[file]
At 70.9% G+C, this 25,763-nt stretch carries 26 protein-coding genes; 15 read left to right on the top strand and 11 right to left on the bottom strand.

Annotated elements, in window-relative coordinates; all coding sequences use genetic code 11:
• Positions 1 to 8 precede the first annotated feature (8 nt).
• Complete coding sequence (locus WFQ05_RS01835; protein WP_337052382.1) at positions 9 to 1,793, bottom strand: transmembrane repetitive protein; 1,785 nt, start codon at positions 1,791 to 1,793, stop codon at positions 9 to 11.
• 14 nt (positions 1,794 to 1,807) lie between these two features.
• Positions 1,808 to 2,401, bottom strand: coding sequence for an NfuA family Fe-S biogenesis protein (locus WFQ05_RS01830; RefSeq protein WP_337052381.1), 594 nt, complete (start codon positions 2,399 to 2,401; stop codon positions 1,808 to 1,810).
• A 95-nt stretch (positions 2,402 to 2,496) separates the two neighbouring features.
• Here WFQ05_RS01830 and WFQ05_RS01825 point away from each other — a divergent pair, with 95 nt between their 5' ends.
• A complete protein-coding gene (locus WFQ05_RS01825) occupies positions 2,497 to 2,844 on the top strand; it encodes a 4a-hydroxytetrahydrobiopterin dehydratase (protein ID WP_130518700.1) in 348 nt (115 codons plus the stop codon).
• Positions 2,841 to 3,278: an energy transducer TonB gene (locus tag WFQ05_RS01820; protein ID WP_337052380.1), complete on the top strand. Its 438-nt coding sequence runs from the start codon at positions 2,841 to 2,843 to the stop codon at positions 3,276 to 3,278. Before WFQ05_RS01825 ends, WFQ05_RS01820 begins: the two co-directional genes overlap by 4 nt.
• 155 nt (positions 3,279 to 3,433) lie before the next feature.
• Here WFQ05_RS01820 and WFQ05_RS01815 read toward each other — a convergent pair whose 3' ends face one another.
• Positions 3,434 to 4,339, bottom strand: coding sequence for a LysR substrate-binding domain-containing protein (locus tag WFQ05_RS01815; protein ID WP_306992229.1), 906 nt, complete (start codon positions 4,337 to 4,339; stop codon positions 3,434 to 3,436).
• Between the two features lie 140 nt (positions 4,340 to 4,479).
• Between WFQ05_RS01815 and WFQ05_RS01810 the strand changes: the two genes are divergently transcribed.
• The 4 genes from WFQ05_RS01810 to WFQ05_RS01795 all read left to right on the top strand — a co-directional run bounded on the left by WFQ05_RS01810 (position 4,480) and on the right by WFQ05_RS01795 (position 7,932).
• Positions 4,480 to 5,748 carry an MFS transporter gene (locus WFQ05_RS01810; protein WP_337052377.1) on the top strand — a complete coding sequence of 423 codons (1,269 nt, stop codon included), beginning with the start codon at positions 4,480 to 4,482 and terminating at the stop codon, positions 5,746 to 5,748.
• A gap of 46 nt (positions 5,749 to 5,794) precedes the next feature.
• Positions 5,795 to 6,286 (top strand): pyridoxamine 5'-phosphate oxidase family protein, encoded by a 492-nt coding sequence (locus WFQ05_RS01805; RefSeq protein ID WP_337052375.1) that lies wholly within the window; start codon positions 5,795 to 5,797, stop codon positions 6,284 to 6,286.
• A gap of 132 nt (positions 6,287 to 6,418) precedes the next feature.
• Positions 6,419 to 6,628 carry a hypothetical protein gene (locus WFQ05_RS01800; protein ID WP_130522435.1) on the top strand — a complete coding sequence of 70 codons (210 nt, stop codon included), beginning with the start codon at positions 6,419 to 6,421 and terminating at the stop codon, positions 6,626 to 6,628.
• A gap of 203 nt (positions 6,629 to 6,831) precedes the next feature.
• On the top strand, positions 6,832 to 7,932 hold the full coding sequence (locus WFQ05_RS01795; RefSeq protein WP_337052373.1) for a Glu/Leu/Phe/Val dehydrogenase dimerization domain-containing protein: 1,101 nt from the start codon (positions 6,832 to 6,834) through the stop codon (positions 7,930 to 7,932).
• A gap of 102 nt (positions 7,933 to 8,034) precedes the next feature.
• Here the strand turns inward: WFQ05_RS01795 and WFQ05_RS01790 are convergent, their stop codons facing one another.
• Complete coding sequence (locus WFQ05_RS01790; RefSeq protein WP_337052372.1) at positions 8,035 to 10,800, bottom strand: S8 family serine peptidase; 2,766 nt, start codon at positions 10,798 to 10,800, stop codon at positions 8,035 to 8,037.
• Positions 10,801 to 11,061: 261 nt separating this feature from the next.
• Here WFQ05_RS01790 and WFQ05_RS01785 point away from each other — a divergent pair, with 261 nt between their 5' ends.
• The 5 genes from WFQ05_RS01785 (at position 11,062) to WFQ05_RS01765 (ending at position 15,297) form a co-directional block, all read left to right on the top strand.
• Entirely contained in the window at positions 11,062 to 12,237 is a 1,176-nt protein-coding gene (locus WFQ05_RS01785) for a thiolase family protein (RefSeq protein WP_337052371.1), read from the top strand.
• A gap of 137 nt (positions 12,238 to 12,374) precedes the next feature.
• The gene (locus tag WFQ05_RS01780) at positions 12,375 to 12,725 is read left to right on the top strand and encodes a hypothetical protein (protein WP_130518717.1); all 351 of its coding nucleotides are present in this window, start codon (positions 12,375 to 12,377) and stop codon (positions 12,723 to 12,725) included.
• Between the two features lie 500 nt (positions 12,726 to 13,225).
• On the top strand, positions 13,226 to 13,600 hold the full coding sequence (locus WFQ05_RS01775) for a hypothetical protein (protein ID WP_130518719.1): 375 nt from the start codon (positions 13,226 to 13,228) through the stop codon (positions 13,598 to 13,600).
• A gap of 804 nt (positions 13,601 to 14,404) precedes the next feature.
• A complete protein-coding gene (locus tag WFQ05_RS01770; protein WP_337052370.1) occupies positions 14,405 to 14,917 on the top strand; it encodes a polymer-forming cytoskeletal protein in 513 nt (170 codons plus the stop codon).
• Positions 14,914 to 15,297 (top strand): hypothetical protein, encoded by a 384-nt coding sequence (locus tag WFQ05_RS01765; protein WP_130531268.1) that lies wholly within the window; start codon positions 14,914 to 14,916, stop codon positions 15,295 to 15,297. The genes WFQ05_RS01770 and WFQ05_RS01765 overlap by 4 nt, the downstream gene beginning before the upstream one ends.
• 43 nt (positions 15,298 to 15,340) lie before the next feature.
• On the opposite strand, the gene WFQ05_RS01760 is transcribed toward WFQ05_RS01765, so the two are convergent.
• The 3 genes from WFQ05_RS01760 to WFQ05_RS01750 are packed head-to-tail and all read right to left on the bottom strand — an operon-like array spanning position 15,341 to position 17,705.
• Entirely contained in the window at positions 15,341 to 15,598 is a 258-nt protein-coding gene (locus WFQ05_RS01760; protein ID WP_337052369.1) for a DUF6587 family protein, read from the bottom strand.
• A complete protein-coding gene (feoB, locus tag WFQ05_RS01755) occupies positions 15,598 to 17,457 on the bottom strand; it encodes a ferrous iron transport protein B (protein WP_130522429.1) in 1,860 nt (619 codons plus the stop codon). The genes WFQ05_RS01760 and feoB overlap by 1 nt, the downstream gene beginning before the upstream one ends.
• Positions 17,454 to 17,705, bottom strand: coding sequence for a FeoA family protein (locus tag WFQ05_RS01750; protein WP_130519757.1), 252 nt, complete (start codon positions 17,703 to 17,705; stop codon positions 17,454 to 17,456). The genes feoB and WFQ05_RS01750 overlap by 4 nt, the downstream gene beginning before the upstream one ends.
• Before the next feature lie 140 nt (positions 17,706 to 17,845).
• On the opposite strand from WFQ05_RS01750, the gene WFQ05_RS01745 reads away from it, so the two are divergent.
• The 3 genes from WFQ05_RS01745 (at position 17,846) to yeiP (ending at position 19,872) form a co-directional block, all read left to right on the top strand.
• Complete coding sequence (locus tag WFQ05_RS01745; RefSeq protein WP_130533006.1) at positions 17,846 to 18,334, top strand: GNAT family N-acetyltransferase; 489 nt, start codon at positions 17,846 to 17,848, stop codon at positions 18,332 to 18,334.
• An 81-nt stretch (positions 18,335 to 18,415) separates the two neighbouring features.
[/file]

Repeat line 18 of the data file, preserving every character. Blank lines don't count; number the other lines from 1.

• A gap of 46 nt (positions 5,749 to 5,794) precedes the next feature.